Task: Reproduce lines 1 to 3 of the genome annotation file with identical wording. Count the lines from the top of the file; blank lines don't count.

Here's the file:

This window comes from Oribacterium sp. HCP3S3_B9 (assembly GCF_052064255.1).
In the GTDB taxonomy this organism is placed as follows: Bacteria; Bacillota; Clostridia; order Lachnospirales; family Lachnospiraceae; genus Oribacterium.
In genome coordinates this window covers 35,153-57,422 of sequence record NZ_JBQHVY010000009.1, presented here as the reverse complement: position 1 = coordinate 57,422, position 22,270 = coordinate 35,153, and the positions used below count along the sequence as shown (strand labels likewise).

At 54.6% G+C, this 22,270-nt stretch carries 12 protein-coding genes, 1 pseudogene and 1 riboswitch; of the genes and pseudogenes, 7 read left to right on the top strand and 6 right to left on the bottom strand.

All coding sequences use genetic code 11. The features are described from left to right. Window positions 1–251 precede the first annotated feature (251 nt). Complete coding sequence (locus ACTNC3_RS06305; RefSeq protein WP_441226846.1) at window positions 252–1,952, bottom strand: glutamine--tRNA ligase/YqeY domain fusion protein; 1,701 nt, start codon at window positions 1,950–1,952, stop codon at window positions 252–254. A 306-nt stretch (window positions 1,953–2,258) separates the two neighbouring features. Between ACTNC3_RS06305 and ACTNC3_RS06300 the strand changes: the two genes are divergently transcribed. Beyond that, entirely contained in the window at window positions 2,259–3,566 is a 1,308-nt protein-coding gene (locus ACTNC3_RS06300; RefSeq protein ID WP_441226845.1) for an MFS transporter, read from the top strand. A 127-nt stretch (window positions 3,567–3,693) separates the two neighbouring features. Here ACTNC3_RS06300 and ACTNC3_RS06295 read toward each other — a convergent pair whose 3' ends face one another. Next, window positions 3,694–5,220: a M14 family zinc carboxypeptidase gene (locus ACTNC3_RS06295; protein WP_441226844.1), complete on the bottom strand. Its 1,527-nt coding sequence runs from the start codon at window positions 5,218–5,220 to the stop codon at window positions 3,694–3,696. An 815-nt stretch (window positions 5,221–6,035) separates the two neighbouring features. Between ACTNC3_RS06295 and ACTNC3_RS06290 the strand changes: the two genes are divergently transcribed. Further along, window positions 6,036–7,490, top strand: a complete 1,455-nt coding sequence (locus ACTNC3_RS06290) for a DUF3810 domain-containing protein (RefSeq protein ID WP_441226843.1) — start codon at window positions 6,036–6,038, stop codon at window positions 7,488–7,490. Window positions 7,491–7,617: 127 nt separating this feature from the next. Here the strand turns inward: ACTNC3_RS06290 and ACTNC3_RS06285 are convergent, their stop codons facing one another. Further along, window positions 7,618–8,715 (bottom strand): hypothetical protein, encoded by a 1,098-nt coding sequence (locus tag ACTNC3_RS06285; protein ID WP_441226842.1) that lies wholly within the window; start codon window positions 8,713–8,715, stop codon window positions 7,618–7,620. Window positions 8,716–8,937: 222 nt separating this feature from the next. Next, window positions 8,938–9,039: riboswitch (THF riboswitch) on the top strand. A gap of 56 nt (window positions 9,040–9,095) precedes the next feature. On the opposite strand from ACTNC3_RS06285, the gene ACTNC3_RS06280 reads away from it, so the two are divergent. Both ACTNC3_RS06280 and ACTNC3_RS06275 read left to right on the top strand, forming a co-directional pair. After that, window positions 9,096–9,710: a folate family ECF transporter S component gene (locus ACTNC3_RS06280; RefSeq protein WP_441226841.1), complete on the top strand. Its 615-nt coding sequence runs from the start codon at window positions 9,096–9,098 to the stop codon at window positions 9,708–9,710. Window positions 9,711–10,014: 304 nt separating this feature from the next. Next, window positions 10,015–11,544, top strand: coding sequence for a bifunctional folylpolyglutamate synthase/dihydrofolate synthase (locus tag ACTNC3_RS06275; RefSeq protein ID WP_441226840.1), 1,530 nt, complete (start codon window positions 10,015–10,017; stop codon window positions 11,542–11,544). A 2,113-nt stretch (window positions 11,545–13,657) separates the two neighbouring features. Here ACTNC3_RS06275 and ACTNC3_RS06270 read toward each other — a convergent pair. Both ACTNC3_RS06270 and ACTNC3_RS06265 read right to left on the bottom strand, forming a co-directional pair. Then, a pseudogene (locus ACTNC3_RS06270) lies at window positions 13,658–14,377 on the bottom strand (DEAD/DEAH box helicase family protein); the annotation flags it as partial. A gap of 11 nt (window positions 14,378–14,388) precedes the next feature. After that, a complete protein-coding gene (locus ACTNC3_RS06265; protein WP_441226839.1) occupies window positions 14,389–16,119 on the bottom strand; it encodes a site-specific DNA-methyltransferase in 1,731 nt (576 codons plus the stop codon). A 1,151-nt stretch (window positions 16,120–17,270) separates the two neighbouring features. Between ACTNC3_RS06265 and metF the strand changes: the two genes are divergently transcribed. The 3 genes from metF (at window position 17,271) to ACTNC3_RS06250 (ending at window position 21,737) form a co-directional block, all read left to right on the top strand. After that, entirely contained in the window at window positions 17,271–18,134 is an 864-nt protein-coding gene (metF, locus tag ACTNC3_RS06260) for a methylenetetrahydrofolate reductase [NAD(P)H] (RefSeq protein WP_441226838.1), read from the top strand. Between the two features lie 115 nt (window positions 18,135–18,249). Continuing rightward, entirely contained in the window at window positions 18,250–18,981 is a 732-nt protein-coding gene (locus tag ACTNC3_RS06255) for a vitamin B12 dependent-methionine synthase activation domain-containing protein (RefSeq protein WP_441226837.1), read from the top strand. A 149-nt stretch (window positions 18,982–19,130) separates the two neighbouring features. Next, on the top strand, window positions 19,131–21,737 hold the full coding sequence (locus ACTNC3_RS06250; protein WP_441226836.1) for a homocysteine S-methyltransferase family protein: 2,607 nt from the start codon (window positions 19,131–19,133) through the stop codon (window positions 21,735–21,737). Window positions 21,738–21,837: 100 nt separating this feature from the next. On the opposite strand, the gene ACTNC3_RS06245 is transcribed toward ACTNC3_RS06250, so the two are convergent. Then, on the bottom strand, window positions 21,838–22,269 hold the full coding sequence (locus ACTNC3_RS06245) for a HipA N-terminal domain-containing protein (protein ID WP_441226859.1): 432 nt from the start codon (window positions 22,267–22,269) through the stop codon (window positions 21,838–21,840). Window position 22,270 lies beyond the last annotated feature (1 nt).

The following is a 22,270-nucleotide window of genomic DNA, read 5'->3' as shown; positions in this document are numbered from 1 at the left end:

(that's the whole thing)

This window comes from Oribacterium sp. HCP3S3_B9 (assembly GCF_052064255.1).
In the GTDB taxonomy this organism is placed as follows: Bacteria; Bacillota; Clostridia; order Lachnospirales; family Lachnospiraceae; genus Oribacterium.
In genome coordinates this window covers 35,153-57,422 of sequence record NZ_JBQHVY010000009.1, presented here as the reverse complement: position 1 = coordinate 57,422, position 22,270 = coordinate 35,153, and the positions used below count along the sequence as shown (strand labels likewise).